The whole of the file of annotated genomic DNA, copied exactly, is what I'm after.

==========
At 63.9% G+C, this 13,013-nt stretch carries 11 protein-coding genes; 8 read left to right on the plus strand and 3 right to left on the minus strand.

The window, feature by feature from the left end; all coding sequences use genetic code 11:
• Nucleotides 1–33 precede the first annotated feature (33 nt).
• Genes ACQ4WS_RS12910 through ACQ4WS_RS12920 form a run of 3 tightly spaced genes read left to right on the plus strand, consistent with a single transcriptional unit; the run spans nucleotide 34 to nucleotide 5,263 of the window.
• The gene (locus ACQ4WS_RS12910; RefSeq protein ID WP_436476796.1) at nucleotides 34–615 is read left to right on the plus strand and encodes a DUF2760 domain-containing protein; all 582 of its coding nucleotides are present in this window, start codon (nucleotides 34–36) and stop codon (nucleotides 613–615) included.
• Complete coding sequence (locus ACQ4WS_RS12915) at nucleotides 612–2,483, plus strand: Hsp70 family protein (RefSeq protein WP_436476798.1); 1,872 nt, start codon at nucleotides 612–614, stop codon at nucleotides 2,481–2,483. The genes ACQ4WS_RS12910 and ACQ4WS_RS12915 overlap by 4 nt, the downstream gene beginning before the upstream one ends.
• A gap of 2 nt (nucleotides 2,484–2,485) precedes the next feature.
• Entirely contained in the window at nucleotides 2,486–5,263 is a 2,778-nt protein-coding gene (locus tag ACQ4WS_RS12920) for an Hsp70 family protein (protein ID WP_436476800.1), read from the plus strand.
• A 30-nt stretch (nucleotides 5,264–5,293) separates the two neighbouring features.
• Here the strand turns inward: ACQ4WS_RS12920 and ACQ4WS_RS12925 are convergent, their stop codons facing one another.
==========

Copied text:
At 63.9% G+C, this 13,013-nt stretch carries 11 protein-coding genes; 8 read left to right on the plus strand and 3 right to left on the minus strand.

The window, feature by feature from the left end; all coding sequences use genetic code 11:
• Nucleotides 1–33 precede the first annotated feature (33 nt).
• Genes ACQ4WS_RS12910 through ACQ4WS_RS12920 form a run of 3 tightly spaced genes read left to right on the plus strand, consistent with a single transcriptional unit; the run spans nucleotide 34 to nucleotide 5,263 of the window.
• The gene (locus ACQ4WS_RS12910; RefSeq protein ID WP_436476796.1) at nucleotides 34–615 is read left to right on the plus strand and encodes a DUF2760 domain-containing protein; all 582 of its coding nucleotides are present in this window, start codon (nucleotides 34–36) and stop codon (nucleotides 613–615) included.
• Complete coding sequence (locus ACQ4WS_RS12915) at nucleotides 612–2,483, plus strand: Hsp70 family protein (RefSeq protein WP_436476798.1); 1,872 nt, start codon at nucleotides 612–614, stop codon at nucleotides 2,481–2,483. The genes ACQ4WS_RS12910 and ACQ4WS_RS12915 overlap by 4 nt, the downstream gene beginning before the upstream one ends.
• A gap of 2 nt (nucleotides 2,484–2,485) precedes the next feature.
• Entirely contained in the window at nucleotides 2,486–5,263 is a 2,778-nt protein-coding gene (locus tag ACQ4WS_RS12920) for an Hsp70 family protein (protein ID WP_436476800.1), read from the plus strand.
• A 30-nt stretch (nucleotides 5,264–5,293) separates the two neighbouring features.
• Here the strand turns inward: ACQ4WS_RS12920 and ACQ4WS_RS12925 are convergent, their stop codons facing one another.